Jon Scheve with weekly market commentary made on October, 14, 2022
Following are the highlights of this week’s USDA report that provided more information on the US grain supply.
While the USDA decreased the average national yield, most of the country’s best corn areas still need to be harvested. Right now, it is uncertain if yields in the east that have not been harvested will make up for the disappointing yields in the west that have been picked.
Considering the value of US corn compared to the rest of the world, it seems reasonable that the USDA decreased export demand. However, their feed estimate is almost 7% lower than the last 4-year average, which may be too low. While the trade still believes exports could decrease a few more bushels, the feed category may have room to offset further export reductions.
The chart below shows current USDA estimates with several different demand scenarios (highlighted in blue) and a range of potential outcomes to the carryout.
Based on the different demand scenarios, the stocks to use ratios could be range bound between last year’s levels and lower levels similar to the 2020 crop, when futures rallied above $8 to ration demand. It seems the USDA is indicating corn demand should remain strong for the rest of the season, which might mean upside price potential is stronger than downside risk for the next several months.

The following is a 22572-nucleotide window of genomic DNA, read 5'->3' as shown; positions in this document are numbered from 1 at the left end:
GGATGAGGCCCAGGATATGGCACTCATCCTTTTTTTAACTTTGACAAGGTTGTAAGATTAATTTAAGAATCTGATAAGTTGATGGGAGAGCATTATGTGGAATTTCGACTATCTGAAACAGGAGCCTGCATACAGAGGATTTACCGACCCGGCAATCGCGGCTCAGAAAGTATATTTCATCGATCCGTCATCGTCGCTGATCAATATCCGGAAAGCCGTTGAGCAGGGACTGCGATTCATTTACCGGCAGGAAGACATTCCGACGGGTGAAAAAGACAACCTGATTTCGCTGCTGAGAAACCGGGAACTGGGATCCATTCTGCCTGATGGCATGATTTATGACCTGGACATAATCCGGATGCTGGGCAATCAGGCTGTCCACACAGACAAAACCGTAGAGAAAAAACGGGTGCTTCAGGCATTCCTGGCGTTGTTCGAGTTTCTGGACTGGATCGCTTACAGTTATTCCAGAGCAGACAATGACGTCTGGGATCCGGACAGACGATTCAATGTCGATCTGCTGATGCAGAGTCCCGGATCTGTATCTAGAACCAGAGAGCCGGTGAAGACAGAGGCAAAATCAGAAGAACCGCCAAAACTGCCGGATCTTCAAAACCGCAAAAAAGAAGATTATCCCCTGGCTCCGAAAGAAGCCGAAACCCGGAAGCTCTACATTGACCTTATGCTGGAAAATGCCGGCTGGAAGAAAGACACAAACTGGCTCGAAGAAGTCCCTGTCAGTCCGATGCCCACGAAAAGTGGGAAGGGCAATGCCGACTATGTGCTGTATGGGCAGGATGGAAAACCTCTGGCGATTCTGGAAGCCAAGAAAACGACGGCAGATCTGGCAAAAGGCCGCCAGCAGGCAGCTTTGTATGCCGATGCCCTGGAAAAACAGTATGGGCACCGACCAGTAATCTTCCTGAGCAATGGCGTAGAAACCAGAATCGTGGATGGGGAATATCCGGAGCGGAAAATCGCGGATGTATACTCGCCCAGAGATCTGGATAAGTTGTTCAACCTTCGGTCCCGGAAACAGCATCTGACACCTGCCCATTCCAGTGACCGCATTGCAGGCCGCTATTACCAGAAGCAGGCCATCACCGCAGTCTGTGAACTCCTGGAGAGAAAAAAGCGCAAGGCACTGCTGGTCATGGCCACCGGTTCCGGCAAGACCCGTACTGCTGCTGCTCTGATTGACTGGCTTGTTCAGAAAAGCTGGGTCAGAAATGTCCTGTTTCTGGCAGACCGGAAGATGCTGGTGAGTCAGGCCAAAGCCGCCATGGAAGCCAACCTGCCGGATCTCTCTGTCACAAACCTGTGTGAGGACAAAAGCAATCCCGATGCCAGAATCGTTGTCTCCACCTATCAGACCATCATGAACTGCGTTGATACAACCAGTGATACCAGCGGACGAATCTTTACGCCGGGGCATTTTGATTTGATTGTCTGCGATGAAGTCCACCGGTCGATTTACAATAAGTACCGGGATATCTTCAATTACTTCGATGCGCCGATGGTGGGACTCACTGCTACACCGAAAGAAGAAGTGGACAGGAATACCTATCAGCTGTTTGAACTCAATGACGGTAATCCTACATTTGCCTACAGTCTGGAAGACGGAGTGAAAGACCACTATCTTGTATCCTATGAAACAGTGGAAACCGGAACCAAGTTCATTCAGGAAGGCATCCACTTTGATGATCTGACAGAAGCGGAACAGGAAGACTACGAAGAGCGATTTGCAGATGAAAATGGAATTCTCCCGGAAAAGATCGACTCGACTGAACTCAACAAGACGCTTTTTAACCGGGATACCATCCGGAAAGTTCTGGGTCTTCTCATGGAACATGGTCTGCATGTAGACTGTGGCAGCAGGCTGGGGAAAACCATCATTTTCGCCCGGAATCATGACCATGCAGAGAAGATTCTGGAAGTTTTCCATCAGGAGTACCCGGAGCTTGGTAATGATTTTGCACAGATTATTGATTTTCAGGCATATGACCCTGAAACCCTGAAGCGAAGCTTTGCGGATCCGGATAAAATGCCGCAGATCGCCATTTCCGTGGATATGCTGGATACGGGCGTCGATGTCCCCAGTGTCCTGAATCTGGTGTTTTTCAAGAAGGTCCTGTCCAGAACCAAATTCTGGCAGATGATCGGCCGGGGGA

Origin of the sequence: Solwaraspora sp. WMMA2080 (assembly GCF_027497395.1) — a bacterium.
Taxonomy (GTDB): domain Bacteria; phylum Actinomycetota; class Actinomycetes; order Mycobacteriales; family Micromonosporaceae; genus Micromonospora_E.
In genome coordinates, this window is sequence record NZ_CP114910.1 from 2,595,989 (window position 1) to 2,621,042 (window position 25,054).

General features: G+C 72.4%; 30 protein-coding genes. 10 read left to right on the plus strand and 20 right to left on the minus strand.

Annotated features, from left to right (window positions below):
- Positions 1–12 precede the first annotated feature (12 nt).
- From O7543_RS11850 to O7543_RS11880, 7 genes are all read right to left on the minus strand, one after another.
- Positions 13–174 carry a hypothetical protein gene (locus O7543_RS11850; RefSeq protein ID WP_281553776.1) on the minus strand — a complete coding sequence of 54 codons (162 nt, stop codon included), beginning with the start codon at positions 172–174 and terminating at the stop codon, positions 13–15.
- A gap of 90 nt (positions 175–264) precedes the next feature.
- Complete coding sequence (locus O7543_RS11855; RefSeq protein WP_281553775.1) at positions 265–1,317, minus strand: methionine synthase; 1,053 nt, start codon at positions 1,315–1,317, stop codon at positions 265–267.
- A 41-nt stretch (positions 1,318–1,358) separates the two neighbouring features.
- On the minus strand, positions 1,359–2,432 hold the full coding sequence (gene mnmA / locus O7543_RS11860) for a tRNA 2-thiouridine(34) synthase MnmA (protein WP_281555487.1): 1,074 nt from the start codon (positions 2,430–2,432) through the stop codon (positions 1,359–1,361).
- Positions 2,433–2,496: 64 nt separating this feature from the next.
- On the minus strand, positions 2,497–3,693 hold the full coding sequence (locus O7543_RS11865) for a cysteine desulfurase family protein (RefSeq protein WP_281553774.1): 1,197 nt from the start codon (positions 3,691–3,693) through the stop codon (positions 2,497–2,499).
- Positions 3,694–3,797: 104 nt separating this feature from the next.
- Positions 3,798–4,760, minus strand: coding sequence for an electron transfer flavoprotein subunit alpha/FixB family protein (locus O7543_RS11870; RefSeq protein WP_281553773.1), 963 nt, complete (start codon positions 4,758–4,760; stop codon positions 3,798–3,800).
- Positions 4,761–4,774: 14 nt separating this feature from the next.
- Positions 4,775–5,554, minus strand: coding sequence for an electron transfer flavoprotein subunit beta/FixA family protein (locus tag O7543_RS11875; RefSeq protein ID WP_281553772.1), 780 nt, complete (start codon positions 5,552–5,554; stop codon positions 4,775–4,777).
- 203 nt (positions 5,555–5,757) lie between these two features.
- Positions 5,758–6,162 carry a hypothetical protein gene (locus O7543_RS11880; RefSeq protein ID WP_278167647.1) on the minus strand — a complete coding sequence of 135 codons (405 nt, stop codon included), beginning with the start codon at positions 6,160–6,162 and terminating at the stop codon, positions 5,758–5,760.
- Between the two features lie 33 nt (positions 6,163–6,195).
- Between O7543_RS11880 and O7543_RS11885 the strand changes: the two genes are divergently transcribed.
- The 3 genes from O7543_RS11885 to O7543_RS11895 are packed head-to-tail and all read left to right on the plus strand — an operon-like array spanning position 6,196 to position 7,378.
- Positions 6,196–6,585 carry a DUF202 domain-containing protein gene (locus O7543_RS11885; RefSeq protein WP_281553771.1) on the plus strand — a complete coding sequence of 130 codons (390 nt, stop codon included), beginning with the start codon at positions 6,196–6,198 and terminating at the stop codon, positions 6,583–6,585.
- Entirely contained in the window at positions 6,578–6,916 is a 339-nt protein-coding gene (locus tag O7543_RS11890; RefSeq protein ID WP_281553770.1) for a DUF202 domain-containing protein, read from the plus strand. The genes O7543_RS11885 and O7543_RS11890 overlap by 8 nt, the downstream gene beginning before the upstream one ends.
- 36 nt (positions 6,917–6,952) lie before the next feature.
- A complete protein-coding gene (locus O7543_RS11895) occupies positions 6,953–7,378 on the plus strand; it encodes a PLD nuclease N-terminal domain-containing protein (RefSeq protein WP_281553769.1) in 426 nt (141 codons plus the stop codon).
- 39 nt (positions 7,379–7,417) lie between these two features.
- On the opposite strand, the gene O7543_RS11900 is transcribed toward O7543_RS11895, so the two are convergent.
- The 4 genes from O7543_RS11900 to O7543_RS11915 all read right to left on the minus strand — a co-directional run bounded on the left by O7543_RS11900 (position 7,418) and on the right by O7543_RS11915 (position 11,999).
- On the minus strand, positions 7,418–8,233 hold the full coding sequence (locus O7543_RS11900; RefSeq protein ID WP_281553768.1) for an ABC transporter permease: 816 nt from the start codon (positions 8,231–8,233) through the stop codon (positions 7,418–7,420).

Based upon information from growers I spoke with the past few weeks, it seemed likely the USDA could decrease the national average yield. I suspect the lower-than-expected yields in the west and inconsistent yields in areas previously considered high potential were the main reasons for the reduction.
Moving forward, bean price direction will be completely dependent on Chinese demand and South America’s weather. The USDA’s total bean export levels are currently below the latest 4-year average in years that did not include the trade war. Plus, it seems the USDA and the trade think Brazil will grow a massive record crop this upcoming season. However, this will only happen if there are no weather issues in the Southern Hemisphere. Next year will be the third year that La Nina will be present, which increases the chances of weather problems. Any perceived issues with growing conditions could cause volatile price swings.
The chart below provides several scenarios based on different supply and demand outcomes (highlighted in blue) to the US crop.
Due to the yield decreases, the possible carryout numbers are not as cumbersome as expected prior to the report. Export demand is key, and it will be watched very closely by the market. While limited export demand could push prices lower, even a minor demand increase would likely spark a rally to help ration demand. Bottomline Moving forward demand for US crops will be driving market direction as well as South American weather. Any potential crop loss in the Southern Hemisphere may mean increased demand for US supply and higher prices to ration demand.
Jon Scheve Superior Feed Ingredients, LLC
9358 Oak Ave Waconia, MN 55387 email@example.com